The street-wise St Johnstone players’ ability to think on their feet should help them in their step into the unknown against FK Trakai in next week’s Europa League opener, according to Richard Foster.
The Perth full-back, who has European football experience with Aberdeen and Rangers, believes pre-match homework from the Saints backroom team can only take them so far.
And when they step on to the McDiarmid Park pitch on Thursday night in the first leg of the first round qualifier, it will be up to the 11 starters to come up with the answers to the questions their Lithuanian opponents will pose.
“The manager being able to watch them at the weekend could be very important,” said Foster. “There’s limited time to get information.
“Maybe they’ll expect us to be scouting them on Sunday so they might actually use tactics to throw us off. You have to be prepared for that as well.
“The manager will get us ready as well as he can but once the whistle goes it’s up to us on the pitch to see problems and work them out.
“We’ve got an experienced team. You have to be able to react. During a game the manager is limited in what he can do.
“It is a big ask for us as well as the manager in terms of preparation.”
Foster added: “We’ll be sizing each other up in the first leg – especially the first 20 minutes or so.
“It will be important that we don’t lose an away goal.
“If we go over there having not conceded we’ll know that one goal can take us through.
“They don’t score many and don’t concede many – probably pretty similar to us.
“I would expect it to be a close game and hopefully we can just come out on top.”
The last Scottish side to face Lithuanian opposition in club football were Rangers, who lost to Kaunas in 2008.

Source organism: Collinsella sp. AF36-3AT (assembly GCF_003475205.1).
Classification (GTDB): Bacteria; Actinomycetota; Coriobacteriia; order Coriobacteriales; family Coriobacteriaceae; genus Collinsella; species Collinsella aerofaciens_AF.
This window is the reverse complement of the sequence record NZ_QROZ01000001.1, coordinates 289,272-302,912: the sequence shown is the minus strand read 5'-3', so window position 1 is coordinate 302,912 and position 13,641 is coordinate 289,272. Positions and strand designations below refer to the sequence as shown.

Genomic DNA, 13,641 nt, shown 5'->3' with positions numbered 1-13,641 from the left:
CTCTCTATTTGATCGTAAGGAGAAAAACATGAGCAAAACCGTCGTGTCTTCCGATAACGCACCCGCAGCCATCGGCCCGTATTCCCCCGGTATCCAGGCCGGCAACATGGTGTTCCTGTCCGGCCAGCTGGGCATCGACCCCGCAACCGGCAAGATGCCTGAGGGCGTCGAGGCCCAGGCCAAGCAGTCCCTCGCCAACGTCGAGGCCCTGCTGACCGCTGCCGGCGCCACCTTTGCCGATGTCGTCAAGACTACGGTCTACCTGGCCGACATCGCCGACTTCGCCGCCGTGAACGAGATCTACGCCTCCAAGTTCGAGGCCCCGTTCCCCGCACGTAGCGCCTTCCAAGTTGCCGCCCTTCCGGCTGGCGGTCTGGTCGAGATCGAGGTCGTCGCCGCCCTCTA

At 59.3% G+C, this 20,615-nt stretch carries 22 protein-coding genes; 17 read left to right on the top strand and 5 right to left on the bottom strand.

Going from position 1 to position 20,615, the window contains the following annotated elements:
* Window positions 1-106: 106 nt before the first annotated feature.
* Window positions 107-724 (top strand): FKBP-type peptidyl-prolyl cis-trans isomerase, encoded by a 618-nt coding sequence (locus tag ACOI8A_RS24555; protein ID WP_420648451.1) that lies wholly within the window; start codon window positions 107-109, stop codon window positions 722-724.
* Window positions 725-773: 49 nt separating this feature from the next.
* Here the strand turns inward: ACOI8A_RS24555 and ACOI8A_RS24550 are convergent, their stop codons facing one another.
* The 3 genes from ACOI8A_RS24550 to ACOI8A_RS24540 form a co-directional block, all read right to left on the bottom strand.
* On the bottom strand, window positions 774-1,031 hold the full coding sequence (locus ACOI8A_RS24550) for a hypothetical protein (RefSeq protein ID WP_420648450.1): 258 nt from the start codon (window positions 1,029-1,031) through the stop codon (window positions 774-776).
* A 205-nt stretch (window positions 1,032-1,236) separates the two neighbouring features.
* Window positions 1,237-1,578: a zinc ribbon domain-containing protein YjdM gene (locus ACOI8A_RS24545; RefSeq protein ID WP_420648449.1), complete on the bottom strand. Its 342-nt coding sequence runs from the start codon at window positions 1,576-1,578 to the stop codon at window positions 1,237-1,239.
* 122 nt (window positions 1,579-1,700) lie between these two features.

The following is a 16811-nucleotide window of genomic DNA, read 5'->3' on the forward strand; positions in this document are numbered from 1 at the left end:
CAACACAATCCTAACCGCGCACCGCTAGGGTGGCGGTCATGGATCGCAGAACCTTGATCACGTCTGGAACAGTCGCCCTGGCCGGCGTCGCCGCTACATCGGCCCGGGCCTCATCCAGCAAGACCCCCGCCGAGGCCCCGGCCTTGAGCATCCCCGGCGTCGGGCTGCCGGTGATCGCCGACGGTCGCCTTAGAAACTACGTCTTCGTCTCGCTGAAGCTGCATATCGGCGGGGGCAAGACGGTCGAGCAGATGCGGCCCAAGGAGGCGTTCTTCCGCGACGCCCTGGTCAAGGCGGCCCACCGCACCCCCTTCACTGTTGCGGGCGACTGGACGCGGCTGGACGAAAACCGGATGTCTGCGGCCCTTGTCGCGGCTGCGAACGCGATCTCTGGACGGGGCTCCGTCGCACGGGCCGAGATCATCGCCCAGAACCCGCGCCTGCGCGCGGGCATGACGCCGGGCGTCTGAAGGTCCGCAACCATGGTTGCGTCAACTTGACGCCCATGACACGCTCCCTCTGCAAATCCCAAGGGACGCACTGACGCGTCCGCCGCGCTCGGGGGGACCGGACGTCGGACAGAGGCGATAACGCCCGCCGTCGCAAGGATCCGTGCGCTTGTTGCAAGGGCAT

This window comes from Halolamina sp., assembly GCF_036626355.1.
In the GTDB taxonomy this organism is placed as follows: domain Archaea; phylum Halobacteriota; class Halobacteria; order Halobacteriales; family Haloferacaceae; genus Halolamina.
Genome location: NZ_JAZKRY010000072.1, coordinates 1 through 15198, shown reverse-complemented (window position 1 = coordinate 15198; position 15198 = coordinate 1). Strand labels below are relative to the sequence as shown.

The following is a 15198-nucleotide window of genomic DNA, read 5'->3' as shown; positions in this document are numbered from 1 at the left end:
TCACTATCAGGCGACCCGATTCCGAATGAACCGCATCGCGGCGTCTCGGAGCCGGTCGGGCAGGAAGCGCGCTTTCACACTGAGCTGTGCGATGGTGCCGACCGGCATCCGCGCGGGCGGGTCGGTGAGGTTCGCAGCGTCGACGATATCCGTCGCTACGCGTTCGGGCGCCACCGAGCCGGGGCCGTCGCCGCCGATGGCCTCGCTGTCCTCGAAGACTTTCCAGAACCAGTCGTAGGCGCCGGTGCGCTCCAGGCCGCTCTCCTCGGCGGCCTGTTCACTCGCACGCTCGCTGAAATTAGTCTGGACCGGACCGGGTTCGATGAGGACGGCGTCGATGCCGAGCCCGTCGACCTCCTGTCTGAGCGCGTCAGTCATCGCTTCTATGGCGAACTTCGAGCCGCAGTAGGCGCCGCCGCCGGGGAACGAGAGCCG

And Foster insisted that FK Trakai – third in their league – will command respect from Saints.
He pointed out: “The problem we have in this country is that we think we should be beating Lithuanian teams.
“Who are we to judge?
“Yes, Rangers should have beaten Kaunas a few years ago if you look at the size of the clubs but these teams are no mugs.
“They’re well organised and technically good. It will be pretty warm when we play over there and it’s an artificial pitch we won’t be used to.
“It’s a difficult tie.”
In the Romanov years at Hearts, playing against Lithuanians became the norm.
“There were a couple of seasons when there were a lot of them there,” said Foster.
“They were all very technically gifted. The wide players were quick. You always got a tough game. They had that European thing about going down too easily and time wasting a bit but they were good players.
“This team are third in their league. They’re well into their season and I’m sure they’ll pose us a few problems.”
Summer signing from Sheffield United, Stefan Scougall, will get an early chance to make a big impression in Perth. He certainly has a hard act to follow.
Foster said: “When you lose a player like Danny Swanson it becomes difficult to replace him.
“He gave us something a bit different. He could always find a pass, a cross or a goal to win us a game.
“Hopefully we’ve got someone in Stefan who can fill his shoes.
“We know what we are. We’re hard-working and well organised. Everybody fights for each other. That always gives you a chance.”
Now 31, Foster hasn’t become blasé about European football.
“We were all huddled round a couple of phones trying to watch the draw on Monday,” he said.
“There was a real buzz.
“European football is different. It is exciting.
“I’ve played 13 seasons in Scotland so I’ve seen and played against most of the players up here. This is a chance to go to a bit of the world I haven’t been to before and sample a different atmosphere. It will be a great experience.”